T helper cell

(redirected from CD4+ T cell)

T helper cell

see helper lymphocyte.
References in periodicals archive ?
Positive effects of combined antiretroviral therapy on CD4+ T cell homeostasis and function in advanced HIV disease.
CD127 and CD25 Expression defines CD4+ T cell subsets that are differentially depleted during HIV infection.
Comparison of capillary based micro-flurometric assay for CD4+ T cell count estimation with dual platform Flow cytometry.
Regulation of Virus-Specific CD4+ T cell function by multiple costimulatory receptors during chronic HIV infection.
The CD4+ T cell count estimation became an important parameter for monitoring immune deficiency after the discovery of the acquired immune deficiency syndrome (AIDS).
Consequently, T cell activation and turnover correlate well with disease progression [11,12] and the rate of CD4+ T cell loss [13-15].
In all, these data suggest that the direct consequences of high level virus replication alone cannot account for the progressive CD4+ T cell depletion leading to AIDS, and that active antiviral cellular immune responses may not always be beneficial.
Vigorous HIV-1-specific CD4+ T cell responses associated with control of viremia.
Finally, the CD4+ T cell counts determined by flow cytometry and Capcellia on blood samples from 21 HIV-1-infected patients receiving antiretroviral treatment (zidovudine + didanosine) over an 18-week period were similar.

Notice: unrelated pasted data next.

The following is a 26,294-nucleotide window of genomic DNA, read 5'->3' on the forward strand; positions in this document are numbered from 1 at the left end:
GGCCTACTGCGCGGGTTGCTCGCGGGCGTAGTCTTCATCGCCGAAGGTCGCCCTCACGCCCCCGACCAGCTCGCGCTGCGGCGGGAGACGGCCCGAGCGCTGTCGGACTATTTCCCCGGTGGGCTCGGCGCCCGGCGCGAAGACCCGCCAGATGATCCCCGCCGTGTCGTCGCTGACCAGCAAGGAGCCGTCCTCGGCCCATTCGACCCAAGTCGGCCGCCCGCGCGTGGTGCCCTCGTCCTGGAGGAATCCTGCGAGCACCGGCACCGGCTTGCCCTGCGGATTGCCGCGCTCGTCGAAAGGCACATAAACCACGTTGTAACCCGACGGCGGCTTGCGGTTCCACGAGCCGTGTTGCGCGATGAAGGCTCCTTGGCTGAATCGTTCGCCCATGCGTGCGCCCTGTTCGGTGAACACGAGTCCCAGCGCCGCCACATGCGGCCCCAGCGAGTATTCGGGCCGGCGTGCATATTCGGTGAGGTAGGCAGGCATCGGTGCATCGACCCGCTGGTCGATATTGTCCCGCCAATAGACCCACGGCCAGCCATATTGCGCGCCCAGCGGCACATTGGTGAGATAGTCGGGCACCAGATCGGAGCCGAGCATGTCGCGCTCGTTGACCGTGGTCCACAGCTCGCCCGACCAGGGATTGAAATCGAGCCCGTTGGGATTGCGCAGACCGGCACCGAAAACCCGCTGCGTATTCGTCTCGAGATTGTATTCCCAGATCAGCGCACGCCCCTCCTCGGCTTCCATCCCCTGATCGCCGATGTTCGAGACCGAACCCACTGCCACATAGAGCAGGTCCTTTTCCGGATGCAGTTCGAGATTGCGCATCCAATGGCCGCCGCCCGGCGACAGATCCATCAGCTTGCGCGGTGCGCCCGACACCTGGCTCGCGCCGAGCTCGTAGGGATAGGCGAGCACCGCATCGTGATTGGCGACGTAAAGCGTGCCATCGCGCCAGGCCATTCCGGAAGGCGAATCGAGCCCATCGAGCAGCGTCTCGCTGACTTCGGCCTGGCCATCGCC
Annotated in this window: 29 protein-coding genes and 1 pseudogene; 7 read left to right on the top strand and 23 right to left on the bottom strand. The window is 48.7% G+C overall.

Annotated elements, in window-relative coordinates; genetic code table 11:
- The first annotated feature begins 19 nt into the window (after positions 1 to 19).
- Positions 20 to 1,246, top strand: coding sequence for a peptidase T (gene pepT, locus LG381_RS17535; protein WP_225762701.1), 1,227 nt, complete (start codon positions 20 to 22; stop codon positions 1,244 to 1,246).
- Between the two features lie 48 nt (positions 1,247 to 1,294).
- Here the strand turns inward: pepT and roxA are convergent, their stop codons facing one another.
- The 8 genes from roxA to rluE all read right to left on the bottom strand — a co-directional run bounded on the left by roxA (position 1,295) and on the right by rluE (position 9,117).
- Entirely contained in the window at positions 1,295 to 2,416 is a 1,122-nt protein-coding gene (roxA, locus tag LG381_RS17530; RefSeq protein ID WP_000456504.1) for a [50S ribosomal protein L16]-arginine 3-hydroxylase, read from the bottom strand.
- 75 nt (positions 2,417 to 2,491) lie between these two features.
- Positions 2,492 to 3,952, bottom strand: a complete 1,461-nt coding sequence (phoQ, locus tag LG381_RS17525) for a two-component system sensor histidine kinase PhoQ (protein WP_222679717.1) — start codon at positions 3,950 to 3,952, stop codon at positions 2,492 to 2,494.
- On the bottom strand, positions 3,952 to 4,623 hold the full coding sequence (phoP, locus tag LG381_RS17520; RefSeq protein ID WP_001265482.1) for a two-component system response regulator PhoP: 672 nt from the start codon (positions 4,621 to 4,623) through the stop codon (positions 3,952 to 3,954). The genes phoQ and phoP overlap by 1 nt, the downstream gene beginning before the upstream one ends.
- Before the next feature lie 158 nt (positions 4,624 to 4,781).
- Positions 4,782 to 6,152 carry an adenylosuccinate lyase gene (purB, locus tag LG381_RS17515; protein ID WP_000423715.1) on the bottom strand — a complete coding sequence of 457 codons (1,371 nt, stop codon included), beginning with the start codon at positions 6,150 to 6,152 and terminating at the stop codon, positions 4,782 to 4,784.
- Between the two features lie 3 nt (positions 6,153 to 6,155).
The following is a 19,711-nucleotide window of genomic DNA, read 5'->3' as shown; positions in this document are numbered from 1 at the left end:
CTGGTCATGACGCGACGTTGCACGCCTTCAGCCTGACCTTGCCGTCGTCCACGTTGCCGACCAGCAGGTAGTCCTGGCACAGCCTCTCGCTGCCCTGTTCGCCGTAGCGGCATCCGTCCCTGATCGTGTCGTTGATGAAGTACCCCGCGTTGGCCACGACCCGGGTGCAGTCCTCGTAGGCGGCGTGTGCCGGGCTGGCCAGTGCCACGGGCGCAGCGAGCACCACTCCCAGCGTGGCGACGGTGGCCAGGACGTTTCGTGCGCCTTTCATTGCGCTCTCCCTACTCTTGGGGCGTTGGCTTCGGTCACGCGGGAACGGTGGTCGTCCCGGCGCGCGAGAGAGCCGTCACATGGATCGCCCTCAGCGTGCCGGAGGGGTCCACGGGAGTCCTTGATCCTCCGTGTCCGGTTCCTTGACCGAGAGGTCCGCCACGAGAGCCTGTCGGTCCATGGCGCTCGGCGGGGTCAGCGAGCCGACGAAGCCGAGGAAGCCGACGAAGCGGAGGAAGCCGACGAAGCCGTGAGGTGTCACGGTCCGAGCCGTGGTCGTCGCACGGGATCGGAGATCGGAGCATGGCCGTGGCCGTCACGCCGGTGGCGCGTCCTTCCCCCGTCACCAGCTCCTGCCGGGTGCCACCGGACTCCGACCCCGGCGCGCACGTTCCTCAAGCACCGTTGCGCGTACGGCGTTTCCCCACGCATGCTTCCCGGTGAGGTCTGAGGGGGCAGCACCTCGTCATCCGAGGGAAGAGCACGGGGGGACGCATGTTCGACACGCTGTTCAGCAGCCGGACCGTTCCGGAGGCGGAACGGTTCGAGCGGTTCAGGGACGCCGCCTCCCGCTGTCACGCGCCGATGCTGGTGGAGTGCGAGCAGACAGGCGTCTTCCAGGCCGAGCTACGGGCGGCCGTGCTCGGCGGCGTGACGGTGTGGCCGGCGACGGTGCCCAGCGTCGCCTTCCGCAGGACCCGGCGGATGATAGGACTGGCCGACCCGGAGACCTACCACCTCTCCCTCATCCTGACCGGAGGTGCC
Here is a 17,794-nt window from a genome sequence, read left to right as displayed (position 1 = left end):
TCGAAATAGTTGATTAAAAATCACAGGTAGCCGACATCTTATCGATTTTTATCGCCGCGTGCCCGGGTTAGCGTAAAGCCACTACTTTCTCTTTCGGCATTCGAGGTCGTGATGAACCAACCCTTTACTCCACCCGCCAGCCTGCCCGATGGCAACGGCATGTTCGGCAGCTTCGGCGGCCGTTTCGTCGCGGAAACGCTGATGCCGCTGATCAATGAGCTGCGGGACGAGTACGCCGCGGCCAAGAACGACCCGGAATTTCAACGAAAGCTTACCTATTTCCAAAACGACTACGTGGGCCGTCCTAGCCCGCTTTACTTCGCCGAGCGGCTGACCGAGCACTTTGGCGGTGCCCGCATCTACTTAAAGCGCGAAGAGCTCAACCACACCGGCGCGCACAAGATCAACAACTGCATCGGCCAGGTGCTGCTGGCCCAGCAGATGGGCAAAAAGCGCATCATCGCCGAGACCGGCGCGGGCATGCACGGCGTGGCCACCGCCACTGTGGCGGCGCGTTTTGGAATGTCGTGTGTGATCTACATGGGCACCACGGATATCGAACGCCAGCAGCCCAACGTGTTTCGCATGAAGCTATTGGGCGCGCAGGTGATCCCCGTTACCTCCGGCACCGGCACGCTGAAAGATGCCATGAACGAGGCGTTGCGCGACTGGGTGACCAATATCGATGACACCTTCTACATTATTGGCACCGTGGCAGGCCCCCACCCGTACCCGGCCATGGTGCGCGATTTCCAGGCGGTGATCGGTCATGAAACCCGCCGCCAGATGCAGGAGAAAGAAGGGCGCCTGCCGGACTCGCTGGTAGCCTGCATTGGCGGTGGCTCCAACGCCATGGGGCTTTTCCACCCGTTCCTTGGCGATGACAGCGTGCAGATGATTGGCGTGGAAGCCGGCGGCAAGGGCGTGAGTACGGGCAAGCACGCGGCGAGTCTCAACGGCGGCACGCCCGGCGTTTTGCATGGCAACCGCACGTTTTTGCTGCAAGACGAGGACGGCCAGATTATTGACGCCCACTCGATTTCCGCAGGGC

The strength of the recommendation to treat asymptomatic patients should be based on the willingness and readiness of the individual to begin therapy; the degree of existing immunodeficiency as determined by the CD4+ T cell count; the risk of disease progression as determined by the CD4+ T cell count and level of plasma HIV RNA; the potential benefits and risks of initiating therapy in asymptomatic individuals; and the likelihood, after counseling and education, of adherence to the prescribed treatment regimen.
Sustained CD4+ T cell response after virologic failure of protease inhibitor-based regimens in patients with human immunodeficiency virus infection.